If you choose to create an on-demand private network, networkType private is still used on the blueprint, but you would constrain the network choice to a network profile with on-demand networking configured. In that event, a DHCP server and pool is created, however a T-1 isn’t configured, and no security groups are created. I’ll talk more about this later in the post. Let’s take a look at how to set this up.
Open a network profile, select Networks, and choose one of the two options:
- For a private on-demand security group deployment, add an existing deployed or discovered switch in Networks, choose Create an on-demand security group in Network Policies, and specify networktype: private on the blueprint.
- For a private on-demand network deployment, the configuration process uses the on-demand network profile config (check out part 2 on outbound network types for more information). The main difference with this configuration is you don’t need to add an existing switch in Networks and an external network isn’t required in Network Policies.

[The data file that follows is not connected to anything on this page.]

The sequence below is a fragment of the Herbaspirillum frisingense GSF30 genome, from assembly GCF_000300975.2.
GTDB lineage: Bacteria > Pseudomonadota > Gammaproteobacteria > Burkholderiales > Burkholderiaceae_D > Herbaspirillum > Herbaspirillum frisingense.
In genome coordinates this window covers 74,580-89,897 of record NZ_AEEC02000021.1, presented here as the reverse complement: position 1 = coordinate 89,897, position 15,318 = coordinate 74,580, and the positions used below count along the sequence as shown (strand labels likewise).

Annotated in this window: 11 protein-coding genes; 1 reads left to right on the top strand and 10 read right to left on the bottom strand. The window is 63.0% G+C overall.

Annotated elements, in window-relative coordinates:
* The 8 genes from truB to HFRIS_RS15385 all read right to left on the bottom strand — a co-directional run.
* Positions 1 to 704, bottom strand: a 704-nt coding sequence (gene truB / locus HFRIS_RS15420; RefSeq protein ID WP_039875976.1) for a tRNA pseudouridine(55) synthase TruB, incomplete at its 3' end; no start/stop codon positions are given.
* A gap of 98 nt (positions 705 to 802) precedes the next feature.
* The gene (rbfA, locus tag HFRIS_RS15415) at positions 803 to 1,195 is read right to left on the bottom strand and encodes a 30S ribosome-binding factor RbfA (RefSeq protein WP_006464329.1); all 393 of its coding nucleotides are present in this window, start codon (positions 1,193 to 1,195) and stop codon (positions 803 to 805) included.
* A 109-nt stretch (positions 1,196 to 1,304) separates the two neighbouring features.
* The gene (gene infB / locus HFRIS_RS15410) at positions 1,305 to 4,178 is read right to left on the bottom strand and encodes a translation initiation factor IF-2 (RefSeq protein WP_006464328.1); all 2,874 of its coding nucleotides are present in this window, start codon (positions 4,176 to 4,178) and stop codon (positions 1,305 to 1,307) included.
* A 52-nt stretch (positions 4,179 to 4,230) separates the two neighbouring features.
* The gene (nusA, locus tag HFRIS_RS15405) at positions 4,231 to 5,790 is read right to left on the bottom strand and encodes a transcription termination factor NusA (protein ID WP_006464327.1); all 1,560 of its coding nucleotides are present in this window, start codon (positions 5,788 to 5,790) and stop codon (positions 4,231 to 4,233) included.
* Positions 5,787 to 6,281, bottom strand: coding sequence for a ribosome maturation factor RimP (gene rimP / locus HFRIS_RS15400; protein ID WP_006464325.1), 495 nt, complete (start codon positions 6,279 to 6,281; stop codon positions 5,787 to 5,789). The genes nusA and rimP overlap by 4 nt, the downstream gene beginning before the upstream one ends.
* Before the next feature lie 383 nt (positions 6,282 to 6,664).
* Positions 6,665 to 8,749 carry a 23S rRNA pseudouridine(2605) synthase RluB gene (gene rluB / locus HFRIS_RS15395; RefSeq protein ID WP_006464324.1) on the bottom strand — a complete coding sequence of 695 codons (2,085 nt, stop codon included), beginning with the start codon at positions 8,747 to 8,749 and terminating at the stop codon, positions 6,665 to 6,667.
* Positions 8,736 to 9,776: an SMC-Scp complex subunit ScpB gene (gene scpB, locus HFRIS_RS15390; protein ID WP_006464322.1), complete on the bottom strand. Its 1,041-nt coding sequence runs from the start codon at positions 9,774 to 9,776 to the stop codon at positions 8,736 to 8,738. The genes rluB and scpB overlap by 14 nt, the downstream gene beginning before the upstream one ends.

Routed Network Types
networkType: routed Is available for NSX and requires an NSX network object on the blueprint canvas. You can’t use the routed network type with a cloud agnostic network object, the option won’t appear in the YAML properties. Routed networks are similar to Outbound (on-demand networks), except they configure the route advertisement to Advertise all connected routes for the created Logical Router (Outbound uses Advertise all NAT routes) and a NAT rule isn’t created. In environments where internal NAT is frowned upon, the routed network type is ideal. Simply point a blueprint, with network type Routed, to a network profile with a on-demand network policy (just like the Outbound type) and Cloud Assembly will handle the configuration at deployment time.
This covers how security groups, plus private and routed network types are configured and the resulting behavior in NSX. For part 4 of the series, I’ll be covering how to use and deploy NSX load balancers with Cloud Assembly. I hope you’ve enjoyed our trip down network automation lane!